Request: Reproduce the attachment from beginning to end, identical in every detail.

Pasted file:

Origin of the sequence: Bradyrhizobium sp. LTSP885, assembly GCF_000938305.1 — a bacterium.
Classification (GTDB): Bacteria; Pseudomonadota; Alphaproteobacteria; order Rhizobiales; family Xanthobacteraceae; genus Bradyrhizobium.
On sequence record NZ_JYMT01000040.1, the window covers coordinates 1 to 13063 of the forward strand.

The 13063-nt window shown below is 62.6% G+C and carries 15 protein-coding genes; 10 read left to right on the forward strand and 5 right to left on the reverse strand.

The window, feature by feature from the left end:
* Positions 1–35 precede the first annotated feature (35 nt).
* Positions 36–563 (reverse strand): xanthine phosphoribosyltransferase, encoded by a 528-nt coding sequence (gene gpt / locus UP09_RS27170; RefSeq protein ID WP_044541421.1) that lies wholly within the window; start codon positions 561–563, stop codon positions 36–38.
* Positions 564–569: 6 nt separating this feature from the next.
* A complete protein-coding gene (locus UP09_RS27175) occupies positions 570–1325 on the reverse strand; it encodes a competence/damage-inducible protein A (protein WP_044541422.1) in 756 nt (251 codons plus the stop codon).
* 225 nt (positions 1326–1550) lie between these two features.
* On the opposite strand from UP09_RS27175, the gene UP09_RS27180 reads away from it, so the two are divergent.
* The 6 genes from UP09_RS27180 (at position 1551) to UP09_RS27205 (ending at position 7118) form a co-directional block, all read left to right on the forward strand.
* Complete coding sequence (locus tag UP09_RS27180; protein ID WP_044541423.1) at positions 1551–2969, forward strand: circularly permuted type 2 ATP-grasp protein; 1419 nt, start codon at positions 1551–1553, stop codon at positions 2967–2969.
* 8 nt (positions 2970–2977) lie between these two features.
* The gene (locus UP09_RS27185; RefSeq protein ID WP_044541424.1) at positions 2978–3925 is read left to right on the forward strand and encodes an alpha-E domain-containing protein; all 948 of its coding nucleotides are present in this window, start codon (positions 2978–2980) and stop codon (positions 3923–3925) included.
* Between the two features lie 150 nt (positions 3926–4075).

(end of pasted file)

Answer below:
Origin of the sequence: Bradyrhizobium sp. LTSP885, assembly GCF_000938305.1 — a bacterium.
Classification (GTDB): Bacteria; Pseudomonadota; Alphaproteobacteria; order Rhizobiales; family Xanthobacteraceae; genus Bradyrhizobium.
On sequence record NZ_JYMT01000040.1, the window covers coordinates 1 to 13063 of the forward strand.

The 13063-nt window shown below is 62.6% G+C and carries 15 protein-coding genes; 10 read left to right on the forward strand and 5 right to left on the reverse strand.

The window, feature by feature from the left end:
* Positions 1–35 precede the first annotated feature (35 nt).
* Positions 36–563 (reverse strand): xanthine phosphoribosyltransferase, encoded by a 528-nt coding sequence (gene gpt / locus UP09_RS27170; RefSeq protein ID WP_044541421.1) that lies wholly within the window; start codon positions 561–563, stop codon positions 36–38.
* Positions 564–569: 6 nt separating this feature from the next.
* A complete protein-coding gene (locus UP09_RS27175) occupies positions 570–1325 on the reverse strand; it encodes a competence/damage-inducible protein A (protein WP_044541422.1) in 756 nt (251 codons plus the stop codon).
* 225 nt (positions 1326–1550) lie between these two features.
* On the opposite strand from UP09_RS27175, the gene UP09_RS27180 reads away from it, so the two are divergent.
* The 6 genes from UP09_RS27180 (at position 1551) to UP09_RS27205 (ending at position 7118) form a co-directional block, all read left to right on the forward strand.
* Complete coding sequence (locus tag UP09_RS27180; protein ID WP_044541423.1) at positions 1551–2969, forward strand: circularly permuted type 2 ATP-grasp protein; 1419 nt, start codon at positions 1551–1553, stop codon at positions 2967–2969.
* 8 nt (positions 2970–2977) lie between these two features.
* The gene (locus UP09_RS27185; RefSeq protein ID WP_044541424.1) at positions 2978–3925 is read left to right on the forward strand and encodes an alpha-E domain-containing protein; all 948 of its coding nucleotides are present in this window, start codon (positions 2978–2980) and stop codon (positions 3923–3925) included.
* Between the two features lie 150 nt (positions 3926–4075).